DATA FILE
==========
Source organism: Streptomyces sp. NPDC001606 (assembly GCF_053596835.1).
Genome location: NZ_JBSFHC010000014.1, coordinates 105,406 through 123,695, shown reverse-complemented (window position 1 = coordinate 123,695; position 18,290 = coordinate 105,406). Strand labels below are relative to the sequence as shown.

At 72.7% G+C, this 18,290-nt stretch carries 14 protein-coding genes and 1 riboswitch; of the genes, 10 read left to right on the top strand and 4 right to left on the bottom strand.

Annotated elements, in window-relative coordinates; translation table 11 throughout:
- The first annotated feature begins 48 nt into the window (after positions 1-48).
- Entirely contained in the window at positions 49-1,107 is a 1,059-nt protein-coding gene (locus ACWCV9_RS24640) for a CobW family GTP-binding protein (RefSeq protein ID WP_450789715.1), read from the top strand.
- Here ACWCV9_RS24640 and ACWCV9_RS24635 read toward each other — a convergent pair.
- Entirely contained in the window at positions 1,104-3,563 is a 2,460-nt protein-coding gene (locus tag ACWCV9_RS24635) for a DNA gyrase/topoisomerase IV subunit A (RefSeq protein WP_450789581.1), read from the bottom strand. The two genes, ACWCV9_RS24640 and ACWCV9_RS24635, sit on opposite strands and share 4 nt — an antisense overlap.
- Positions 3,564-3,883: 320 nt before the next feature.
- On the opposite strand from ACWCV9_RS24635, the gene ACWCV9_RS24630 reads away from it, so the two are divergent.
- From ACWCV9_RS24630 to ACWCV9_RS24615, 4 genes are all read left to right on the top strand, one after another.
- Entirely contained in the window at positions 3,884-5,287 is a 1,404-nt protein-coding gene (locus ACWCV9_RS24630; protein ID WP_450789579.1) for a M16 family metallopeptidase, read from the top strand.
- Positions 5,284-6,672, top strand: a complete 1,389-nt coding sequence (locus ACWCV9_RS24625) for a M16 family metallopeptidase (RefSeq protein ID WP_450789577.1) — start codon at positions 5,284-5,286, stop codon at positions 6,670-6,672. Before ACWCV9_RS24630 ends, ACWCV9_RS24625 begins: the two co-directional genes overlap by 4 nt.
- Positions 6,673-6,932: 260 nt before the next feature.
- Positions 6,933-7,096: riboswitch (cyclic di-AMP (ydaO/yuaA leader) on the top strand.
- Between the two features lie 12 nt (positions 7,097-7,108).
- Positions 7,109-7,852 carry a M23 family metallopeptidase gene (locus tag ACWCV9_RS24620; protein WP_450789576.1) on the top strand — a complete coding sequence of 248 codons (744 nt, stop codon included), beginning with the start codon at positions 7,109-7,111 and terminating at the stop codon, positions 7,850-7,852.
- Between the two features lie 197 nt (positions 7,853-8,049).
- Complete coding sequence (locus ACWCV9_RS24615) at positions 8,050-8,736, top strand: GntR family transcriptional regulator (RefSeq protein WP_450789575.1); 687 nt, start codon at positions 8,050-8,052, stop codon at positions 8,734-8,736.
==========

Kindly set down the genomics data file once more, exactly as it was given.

Source organism: Streptomyces sp. NPDC001606 (assembly GCF_053596835.1).
Genome location: NZ_JBSFHC010000014.1, coordinates 105,406 through 123,695, shown reverse-complemented (window position 1 = coordinate 123,695; position 18,290 = coordinate 105,406). Strand labels below are relative to the sequence as shown.

At 72.7% G+C, this 18,290-nt stretch carries 14 protein-coding genes and 1 riboswitch; of the genes, 10 read left to right on the top strand and 4 right to left on the bottom strand.

Annotated elements, in window-relative coordinates; translation table 11 throughout:
- The first annotated feature begins 48 nt into the window (after positions 1-48).
- Entirely contained in the window at positions 49-1,107 is a 1,059-nt protein-coding gene (locus ACWCV9_RS24640) for a CobW family GTP-binding protein (RefSeq protein ID WP_450789715.1), read from the top strand.
- Here ACWCV9_RS24640 and ACWCV9_RS24635 read toward each other — a convergent pair.
- Entirely contained in the window at positions 1,104-3,563 is a 2,460-nt protein-coding gene (locus tag ACWCV9_RS24635) for a DNA gyrase/topoisomerase IV subunit A (RefSeq protein WP_450789581.1), read from the bottom strand. The two genes, ACWCV9_RS24640 and ACWCV9_RS24635, sit on opposite strands and share 4 nt — an antisense overlap.
- Positions 3,564-3,883: 320 nt before the next feature.
- On the opposite strand from ACWCV9_RS24635, the gene ACWCV9_RS24630 reads away from it, so the two are divergent.
- From ACWCV9_RS24630 to ACWCV9_RS24615, 4 genes are all read left to right on the top strand, one after another.
- Entirely contained in the window at positions 3,884-5,287 is a 1,404-nt protein-coding gene (locus ACWCV9_RS24630; protein ID WP_450789579.1) for a M16 family metallopeptidase, read from the top strand.
- Positions 5,284-6,672, top strand: a complete 1,389-nt coding sequence (locus ACWCV9_RS24625) for a M16 family metallopeptidase (RefSeq protein ID WP_450789577.1) — start codon at positions 5,284-5,286, stop codon at positions 6,670-6,672. Before ACWCV9_RS24630 ends, ACWCV9_RS24625 begins: the two co-directional genes overlap by 4 nt.
- Positions 6,673-6,932: 260 nt before the next feature.
- Positions 6,933-7,096: riboswitch (cyclic di-AMP (ydaO/yuaA leader) on the top strand.
- Between the two features lie 12 nt (positions 7,097-7,108).
- Positions 7,109-7,852 carry a M23 family metallopeptidase gene (locus tag ACWCV9_RS24620; protein WP_450789576.1) on the top strand — a complete coding sequence of 248 codons (744 nt, stop codon included), beginning with the start codon at positions 7,109-7,111 and terminating at the stop codon, positions 7,850-7,852.
- Between the two features lie 197 nt (positions 7,853-8,049).
- Complete coding sequence (locus ACWCV9_RS24615) at positions 8,050-8,736, top strand: GntR family transcriptional regulator (RefSeq protein WP_450789575.1); 687 nt, start codon at positions 8,050-8,052, stop codon at positions 8,734-8,736.